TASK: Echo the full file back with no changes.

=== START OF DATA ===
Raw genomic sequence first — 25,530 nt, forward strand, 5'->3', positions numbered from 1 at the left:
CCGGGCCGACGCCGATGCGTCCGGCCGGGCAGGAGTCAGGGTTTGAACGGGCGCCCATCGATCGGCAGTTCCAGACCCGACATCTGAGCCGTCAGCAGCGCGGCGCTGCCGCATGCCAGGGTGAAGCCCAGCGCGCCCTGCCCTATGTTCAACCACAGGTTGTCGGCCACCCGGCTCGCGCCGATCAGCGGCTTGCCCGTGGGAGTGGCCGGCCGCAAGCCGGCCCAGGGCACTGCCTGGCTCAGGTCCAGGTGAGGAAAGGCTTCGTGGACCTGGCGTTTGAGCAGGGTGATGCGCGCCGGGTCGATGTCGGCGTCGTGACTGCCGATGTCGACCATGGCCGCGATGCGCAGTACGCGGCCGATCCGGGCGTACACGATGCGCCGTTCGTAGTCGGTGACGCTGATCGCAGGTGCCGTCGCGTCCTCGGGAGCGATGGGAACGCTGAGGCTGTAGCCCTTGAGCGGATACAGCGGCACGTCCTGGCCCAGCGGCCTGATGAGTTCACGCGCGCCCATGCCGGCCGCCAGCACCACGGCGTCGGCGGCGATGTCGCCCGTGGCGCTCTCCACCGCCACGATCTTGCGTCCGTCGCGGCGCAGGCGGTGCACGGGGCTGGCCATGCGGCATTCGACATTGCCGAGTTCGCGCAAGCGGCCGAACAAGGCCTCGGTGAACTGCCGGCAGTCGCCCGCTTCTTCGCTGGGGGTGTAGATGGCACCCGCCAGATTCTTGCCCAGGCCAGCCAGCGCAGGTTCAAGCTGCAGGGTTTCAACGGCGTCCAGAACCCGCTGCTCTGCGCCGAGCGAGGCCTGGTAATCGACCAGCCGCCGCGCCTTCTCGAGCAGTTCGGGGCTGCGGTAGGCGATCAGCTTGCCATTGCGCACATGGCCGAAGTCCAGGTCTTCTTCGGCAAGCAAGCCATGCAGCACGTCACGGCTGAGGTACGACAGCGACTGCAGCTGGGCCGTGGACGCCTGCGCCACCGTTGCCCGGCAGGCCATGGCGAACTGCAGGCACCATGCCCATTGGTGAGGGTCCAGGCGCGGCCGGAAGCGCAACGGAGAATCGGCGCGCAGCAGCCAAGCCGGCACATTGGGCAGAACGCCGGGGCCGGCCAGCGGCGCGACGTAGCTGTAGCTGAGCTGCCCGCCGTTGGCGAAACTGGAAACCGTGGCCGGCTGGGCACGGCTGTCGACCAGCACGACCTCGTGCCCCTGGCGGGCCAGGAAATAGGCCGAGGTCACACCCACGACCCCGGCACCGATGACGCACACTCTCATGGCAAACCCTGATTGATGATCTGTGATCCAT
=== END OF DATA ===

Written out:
Raw genomic sequence first — 25,530 nt, forward strand, 5'->3', positions numbered from 1 at the left:
CCGGGCCGACGCCGATGCGTCCGGCCGGGCAGGAGTCAGGGTTTGAACGGGCGCCCATCGATCGGCAGTTCCAGACCCGACATCTGAGCCGTCAGCAGCGCGGCGCTGCCGCATGCCAGGGTGAAGCCCAGCGCGCCCTGCCCTATGTTCAACCACAGGTTGTCGGCCACCCGGCTCGCGCCGATCAGCGGCTTGCCCGTGGGAGTGGCCGGCCGCAAGCCGGCCCAGGGCACTGCCTGGCTCAGGTCCAGGTGAGGAAAGGCTTCGTGGACCTGGCGTTTGAGCAGGGTGATGCGCGCCGGGTCGATGTCGGCGTCGTGACTGCCGATGTCGACCATGGCCGCGATGCGCAGTACGCGGCCGATCCGGGCGTACACGATGCGCCGTTCGTAGTCGGTGACGCTGATCGCAGGTGCCGTCGCGTCCTCGGGAGCGATGGGAACGCTGAGGCTGTAGCCCTTGAGCGGATACAGCGGCACGTCCTGGCCCAGCGGCCTGATGAGTTCACGCGCGCCCATGCCGGCCGCCAGCACCACGGCGTCGGCGGCGATGTCGCCCGTGGCGCTCTCCACCGCCACGATCTTGCGTCCGTCGCGGCGCAGGCGGTGCACGGGGCTGGCCATGCGGCATTCGACATTGCCGAGTTCGCGCAAGCGGCCGAACAAGGCCTCGGTGAACTGCCGGCAGTCGCCCGCTTCTTCGCTGGGGGTGTAGATGGCACCCGCCAGATTCTTGCCCAGGCCAGCCAGCGCAGGTTCAAGCTGCAGGGTTTCAACGGCGTCCAGAACCCGCTGCTCTGCGCCGAGCGAGGCCTGGTAATCGACCAGCCGCCGCGCCTTCTCGAGCAGTTCGGGGCTGCGGTAGGCGATCAGCTTGCCATTGCGCACATGGCCGAAGTCCAGGTCTTCTTCGGCAAGCAAGCCATGCAGCACGTCACGGCTGAGGTACGACAGCGACTGCAGCTGGGCCGTGGACGCCTGCGCCACCGTTGCCCGGCAGGCCATGGCGAACTGCAGGCACCATGCCCATTGGTGAGGGTCCAGGCGCGGCCGGAAGCGCAACGGAGAATCGGCGCGCAGCAGCCAAGCCGGCACATTGGGCAGAACGCCGGGGCCGGCCAGCGGCGCGACGTAGCTGTAGCTGAGCTGCCCGCCGTTGGCGAAACTGGAAACCGTGGCCGGCTGGGCACGGCTGTCGACCAGCACGACCTCGTGCCCCTGGCGGGCCAGGAAATAGGCCGAGGTCACACCCACGACCCCGGCACCGATGACGCACACTCTCATGGCAAACCCTGATTGATGATCTGTGATCCAT